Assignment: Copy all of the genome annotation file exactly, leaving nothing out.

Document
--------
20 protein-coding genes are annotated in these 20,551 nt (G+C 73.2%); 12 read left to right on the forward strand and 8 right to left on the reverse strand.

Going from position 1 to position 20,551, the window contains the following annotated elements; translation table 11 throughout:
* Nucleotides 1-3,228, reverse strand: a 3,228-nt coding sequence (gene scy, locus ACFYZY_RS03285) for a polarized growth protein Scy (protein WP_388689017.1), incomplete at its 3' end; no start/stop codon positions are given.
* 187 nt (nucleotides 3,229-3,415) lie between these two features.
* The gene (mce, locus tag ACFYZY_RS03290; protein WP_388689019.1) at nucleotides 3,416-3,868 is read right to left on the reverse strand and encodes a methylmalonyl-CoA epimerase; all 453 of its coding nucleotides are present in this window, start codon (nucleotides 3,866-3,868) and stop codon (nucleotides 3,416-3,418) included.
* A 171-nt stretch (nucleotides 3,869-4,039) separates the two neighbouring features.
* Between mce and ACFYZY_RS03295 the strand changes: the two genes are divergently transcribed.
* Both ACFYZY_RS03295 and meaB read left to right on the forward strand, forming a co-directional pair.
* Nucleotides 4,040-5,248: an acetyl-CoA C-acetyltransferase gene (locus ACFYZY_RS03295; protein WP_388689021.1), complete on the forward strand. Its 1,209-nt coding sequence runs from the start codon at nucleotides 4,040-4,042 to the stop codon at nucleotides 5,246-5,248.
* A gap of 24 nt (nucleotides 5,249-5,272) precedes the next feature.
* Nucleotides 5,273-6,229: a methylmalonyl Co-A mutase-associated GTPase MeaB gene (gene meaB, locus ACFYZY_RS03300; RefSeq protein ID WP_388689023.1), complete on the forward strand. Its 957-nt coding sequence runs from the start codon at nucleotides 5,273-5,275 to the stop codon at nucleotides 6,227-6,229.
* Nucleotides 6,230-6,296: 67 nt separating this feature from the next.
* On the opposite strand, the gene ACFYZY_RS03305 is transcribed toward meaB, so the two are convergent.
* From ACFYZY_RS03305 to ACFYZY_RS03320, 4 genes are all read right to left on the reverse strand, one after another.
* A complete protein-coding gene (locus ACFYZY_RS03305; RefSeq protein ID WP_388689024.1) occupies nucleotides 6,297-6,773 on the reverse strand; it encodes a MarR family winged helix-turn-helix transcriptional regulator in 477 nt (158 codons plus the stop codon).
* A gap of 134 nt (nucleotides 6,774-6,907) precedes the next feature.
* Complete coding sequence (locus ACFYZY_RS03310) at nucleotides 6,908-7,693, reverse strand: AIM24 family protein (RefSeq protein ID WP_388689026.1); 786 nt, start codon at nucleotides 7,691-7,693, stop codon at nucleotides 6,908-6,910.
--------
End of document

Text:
20 protein-coding genes are annotated in these 20,551 nt (G+C 73.2%); 12 read left to right on the forward strand and 8 right to left on the reverse strand.

Going from position 1 to position 20,551, the window contains the following annotated elements; translation table 11 throughout:
* Nucleotides 1-3,228, reverse strand: a 3,228-nt coding sequence (gene scy, locus ACFYZY_RS03285) for a polarized growth protein Scy (protein WP_388689017.1), incomplete at its 3' end; no start/stop codon positions are given.
* 187 nt (nucleotides 3,229-3,415) lie between these two features.
* The gene (mce, locus tag ACFYZY_RS03290; protein WP_388689019.1) at nucleotides 3,416-3,868 is read right to left on the reverse strand and encodes a methylmalonyl-CoA epimerase; all 453 of its coding nucleotides are present in this window, start codon (nucleotides 3,866-3,868) and stop codon (nucleotides 3,416-3,418) included.
* A 171-nt stretch (nucleotides 3,869-4,039) separates the two neighbouring features.
* Between mce and ACFYZY_RS03295 the strand changes: the two genes are divergently transcribed.
* Both ACFYZY_RS03295 and meaB read left to right on the forward strand, forming a co-directional pair.
* Nucleotides 4,040-5,248: an acetyl-CoA C-acetyltransferase gene (locus ACFYZY_RS03295; protein WP_388689021.1), complete on the forward strand. Its 1,209-nt coding sequence runs from the start codon at nucleotides 4,040-4,042 to the stop codon at nucleotides 5,246-5,248.
* A gap of 24 nt (nucleotides 5,249-5,272) precedes the next feature.
* Nucleotides 5,273-6,229: a methylmalonyl Co-A mutase-associated GTPase MeaB gene (gene meaB, locus ACFYZY_RS03300; RefSeq protein ID WP_388689023.1), complete on the forward strand. Its 957-nt coding sequence runs from the start codon at nucleotides 5,273-5,275 to the stop codon at nucleotides 6,227-6,229.
* Nucleotides 6,230-6,296: 67 nt separating this feature from the next.
* On the opposite strand, the gene ACFYZY_RS03305 is transcribed toward meaB, so the two are convergent.
* From ACFYZY_RS03305 to ACFYZY_RS03320, 4 genes are all read right to left on the reverse strand, one after another.
* A complete protein-coding gene (locus ACFYZY_RS03305; RefSeq protein ID WP_388689024.1) occupies nucleotides 6,297-6,773 on the reverse strand; it encodes a MarR family winged helix-turn-helix transcriptional regulator in 477 nt (158 codons plus the stop codon).
* A gap of 134 nt (nucleotides 6,774-6,907) precedes the next feature.
* Complete coding sequence (locus ACFYZY_RS03310) at nucleotides 6,908-7,693, reverse strand: AIM24 family protein (RefSeq protein ID WP_388689026.1); 786 nt, start codon at nucleotides 7,691-7,693, stop codon at nucleotides 6,908-6,910.